Annual Review 2011



In December, the High Court in Oslo ruled that a gay Iraqi asylum seeker should be returned to Iraq. The man, who is a Kurd, was told to “go home and be discrete”.The Court had no doubts he was gay, they said that if his sexual orientation got known in his home country he was in a great risk of being persecuted. However, the Court referred to the socio-cultural norms in Iraq and said that one had to expect that the asylum seeker adapted to these norms when returned to Iraq. His lawyer pointed out that the decision meant that his client would have to hide his sexual orientation if returned, and the man told Norwegian television that he would be killed if returned. The ruling was appealed to the Supreme Court, which will be heard in 2012.

Bias motivated violence

The statistics on hate crimes against LGBT people has been low and stable over the last 4 to 5 years. Only between 30 and 40 cases were reported annually. Both the Norwegian LGBT organisation (LLH) and the police believe that many incidents remain unreported. As a response, LLH launched a campaign on the reporting of hate crimes.

Equality and non-discrimination

In November, the government founded the LGBT Resource Centre which is announced to be “a driving force in the eff ort to improve living conditions and quality of life for LGBT persons.” In 2012, the Centre will conduct a research to collect data on the living conditions for LGBT people. Two separate national studies will also be launched, one study for LGB people, and a qualitative research among trans people. The Centre will also collect data on intersectional discrimination of LGBT people with disabilities.


  • LLH and Skeiv Ungdom campaigned for the removal of Section 155 of the Criminal Code. This Section applies to those exposing others to the risk of HIV infection regardless of transmission. The Section applies to a set of communicable diseases that are hazardous to public health, but it is practically employed only with regards with HIV infection.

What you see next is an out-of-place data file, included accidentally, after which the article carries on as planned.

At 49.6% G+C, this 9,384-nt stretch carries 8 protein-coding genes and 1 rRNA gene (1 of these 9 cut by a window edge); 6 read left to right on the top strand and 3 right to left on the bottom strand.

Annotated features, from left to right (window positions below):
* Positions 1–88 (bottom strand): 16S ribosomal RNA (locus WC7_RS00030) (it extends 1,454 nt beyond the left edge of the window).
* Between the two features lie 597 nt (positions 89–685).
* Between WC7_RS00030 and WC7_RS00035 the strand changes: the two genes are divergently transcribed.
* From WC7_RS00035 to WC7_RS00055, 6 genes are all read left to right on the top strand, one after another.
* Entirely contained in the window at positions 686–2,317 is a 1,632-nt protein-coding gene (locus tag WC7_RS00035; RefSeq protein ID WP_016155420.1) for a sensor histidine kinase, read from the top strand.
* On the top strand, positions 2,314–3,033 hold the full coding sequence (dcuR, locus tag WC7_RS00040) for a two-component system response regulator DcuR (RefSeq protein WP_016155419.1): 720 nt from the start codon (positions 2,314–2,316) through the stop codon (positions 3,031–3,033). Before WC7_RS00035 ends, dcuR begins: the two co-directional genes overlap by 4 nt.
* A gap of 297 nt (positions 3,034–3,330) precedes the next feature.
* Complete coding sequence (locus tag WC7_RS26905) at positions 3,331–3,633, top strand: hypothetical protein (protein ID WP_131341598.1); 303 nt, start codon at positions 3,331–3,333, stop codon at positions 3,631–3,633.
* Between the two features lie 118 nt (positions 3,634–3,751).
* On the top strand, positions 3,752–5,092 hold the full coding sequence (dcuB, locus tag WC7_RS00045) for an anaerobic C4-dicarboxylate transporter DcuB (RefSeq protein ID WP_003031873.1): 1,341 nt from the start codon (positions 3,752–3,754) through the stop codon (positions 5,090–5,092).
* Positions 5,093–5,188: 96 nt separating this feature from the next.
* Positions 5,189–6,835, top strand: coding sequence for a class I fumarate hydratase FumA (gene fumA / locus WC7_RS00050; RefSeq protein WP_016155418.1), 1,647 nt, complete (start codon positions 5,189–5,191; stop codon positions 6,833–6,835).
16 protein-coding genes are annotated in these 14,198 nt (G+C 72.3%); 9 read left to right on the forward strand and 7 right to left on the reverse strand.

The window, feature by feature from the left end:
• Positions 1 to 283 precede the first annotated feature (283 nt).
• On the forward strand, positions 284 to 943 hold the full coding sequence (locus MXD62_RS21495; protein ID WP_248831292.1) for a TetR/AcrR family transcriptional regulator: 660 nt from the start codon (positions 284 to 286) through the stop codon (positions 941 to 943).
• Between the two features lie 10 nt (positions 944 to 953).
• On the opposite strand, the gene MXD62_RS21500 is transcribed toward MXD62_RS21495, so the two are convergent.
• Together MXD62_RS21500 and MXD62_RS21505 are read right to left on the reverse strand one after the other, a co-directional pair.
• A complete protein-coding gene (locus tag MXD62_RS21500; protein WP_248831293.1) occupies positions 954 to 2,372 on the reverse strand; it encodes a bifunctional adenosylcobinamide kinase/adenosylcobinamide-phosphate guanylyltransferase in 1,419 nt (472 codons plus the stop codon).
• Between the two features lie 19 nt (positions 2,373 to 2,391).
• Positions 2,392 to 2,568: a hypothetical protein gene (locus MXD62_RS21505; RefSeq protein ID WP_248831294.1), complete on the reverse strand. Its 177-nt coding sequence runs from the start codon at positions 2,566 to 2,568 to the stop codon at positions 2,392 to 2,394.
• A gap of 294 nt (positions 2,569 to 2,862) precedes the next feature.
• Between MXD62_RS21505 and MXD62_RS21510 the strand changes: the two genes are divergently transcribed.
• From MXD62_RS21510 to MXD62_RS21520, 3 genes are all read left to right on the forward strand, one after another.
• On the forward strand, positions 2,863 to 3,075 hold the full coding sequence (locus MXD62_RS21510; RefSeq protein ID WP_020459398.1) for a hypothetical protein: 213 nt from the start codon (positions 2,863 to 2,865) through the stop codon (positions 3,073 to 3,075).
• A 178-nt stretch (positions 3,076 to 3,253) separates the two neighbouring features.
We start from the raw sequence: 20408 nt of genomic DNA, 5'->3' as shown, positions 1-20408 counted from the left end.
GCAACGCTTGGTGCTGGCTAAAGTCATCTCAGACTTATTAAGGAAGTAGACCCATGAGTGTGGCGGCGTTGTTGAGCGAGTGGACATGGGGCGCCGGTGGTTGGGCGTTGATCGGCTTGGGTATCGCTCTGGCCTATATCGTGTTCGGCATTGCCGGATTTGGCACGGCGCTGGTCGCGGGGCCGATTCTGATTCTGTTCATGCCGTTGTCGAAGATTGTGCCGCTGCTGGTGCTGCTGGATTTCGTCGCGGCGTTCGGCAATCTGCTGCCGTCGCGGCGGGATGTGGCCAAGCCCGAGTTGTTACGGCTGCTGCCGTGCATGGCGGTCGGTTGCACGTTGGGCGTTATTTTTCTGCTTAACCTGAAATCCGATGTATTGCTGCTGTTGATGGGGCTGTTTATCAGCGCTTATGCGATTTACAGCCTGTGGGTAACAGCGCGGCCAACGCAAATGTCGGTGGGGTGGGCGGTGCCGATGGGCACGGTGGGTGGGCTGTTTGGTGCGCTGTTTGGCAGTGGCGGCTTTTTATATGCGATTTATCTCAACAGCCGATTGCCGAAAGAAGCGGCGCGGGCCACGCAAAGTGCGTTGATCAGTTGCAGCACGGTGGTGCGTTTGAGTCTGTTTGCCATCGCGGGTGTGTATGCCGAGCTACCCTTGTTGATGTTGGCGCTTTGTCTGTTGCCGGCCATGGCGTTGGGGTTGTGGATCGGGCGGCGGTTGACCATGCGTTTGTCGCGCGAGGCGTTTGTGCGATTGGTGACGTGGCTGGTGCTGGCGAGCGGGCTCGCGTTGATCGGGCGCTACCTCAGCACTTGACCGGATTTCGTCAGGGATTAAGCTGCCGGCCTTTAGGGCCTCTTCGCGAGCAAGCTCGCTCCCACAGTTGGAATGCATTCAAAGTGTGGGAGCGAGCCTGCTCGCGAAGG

• LLH and the Stensveen Resource Centre for trans people responded to an evaluation of the State Hospital on their provisions of care for trans people with the goal of improving existing healthcare services. Currently, up to 80% of trans related health requests are refused by the State Hospital. The government has also faced criticism in this regards.

Human rights defenders

In November, the Rafto Prize was awarded to Sexual Minorities Uganda (SMUG). Frank Mugisha, Executive Director of SMUG, received the award on behalf of the organisation, which was given the prize for its work to make fundamental human rights apply to everyone, and to eliminate discrimination based on sexual orientation or gender identity.

Police and law enforcement

LLH worked closely with the Oslo Police and developed a training programme on LGBT issues and hate crimes.

Sexual and reproductive health

A report about the experience of several lesbian couples who experienced a refusal of a reference letter for assisted medical insemination within the National Healthcare System was presented to the Ministry of Health and Care. Subsequently, the Ministry issued an instruction stating that doctors cannot discriminate against lesbian couples.


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